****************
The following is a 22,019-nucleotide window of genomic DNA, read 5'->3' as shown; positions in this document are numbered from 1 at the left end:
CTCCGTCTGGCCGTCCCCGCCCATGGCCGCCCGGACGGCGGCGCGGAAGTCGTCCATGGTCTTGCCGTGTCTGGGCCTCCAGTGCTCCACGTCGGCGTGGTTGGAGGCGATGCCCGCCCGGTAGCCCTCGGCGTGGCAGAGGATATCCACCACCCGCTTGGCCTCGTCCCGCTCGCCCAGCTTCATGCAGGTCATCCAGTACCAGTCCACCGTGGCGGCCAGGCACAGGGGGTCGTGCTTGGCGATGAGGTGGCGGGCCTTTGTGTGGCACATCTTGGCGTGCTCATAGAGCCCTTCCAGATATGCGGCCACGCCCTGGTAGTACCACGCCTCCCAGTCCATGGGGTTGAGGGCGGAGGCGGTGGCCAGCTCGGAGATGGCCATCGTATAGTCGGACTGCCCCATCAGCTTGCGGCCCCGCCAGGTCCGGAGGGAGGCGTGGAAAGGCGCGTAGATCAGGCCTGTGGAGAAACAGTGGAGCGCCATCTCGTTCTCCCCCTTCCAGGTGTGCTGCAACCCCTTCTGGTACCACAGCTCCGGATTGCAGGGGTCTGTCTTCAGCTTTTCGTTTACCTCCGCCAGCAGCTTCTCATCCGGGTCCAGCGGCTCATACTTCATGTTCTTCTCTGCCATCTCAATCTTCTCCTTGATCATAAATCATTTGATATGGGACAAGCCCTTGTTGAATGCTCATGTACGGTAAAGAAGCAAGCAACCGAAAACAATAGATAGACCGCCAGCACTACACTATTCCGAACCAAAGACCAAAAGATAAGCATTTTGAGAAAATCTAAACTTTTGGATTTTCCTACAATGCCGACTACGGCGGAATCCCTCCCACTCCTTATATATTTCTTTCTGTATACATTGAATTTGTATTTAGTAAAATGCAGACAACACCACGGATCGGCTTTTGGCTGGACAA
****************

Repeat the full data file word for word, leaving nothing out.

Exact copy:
The following is a 22,019-nucleotide window of genomic DNA, read 5'->3' as shown; positions in this document are numbered from 1 at the left end:
CTCCGTCTGGCCGTCCCCGCCCATGGCCGCCCGGACGGCGGCGCGGAAGTCGTCCATGGTCTTGCCGTGTCTGGGCCTCCAGTGCTCCACGTCGGCGTGGTTGGAGGCGATGCCCGCCCGGTAGCCCTCGGCGTGGCAGAGGATATCCACCACCCGCTTGGCCTCGTCCCGCTCGCCCAGCTTCATGCAGGTCATCCAGTACCAGTCCACCGTGGCGGCCAGGCACAGGGGGTCGTGCTTGGCGATGAGGTGGCGGGCCTTTGTGTGGCACATCTTGGCGTGCTCATAGAGCCCTTCCAGATATGCGGCCACGCCCTGGTAGTACCACGCCTCCCAGTCCATGGGGTTGAGGGCGGAGGCGGTGGCCAGCTCGGAGATGGCCATCGTATAGTCGGACTGCCCCATCAGCTTGCGGCCCCGCCAGGTCCGGAGGGAGGCGTGGAAAGGCGCGTAGATCAGGCCTGTGGAGAAACAGTGGAGCGCCATCTCGTTCTCCCCCTTCCAGGTGTGCTGCAACCCCTTCTGGTACCACAGCTCCGGATTGCAGGGGTCTGTCTTCAGCTTTTCGTTTACCTCCGCCAGCAGCTTCTCATCCGGGTCCAGCGGCTCATACTTCATGTTCTTCTCTGCCATCTCAATCTTCTCCTTGATCATAAATCATTTGATATGGGACAAGCCCTTGTTGAATGCTCATGTACGGTAAAGAAGCAAGCAACCGAAAACAATAGATAGACCGCCAGCACTACACTATTCCGAACCAAAGACCAAAAGATAAGCATTTTGAGAAAATCTAAACTTTTGGATTTTCCTACAATGCCGACTACGGCGGAATCCCTCCCACTCCTTATATATTTCTTTCTGTATACATTGAATTTGTATTTAGTAAAATGCAGACAACACCACGGATCGGCTTTTGGCTGGACAA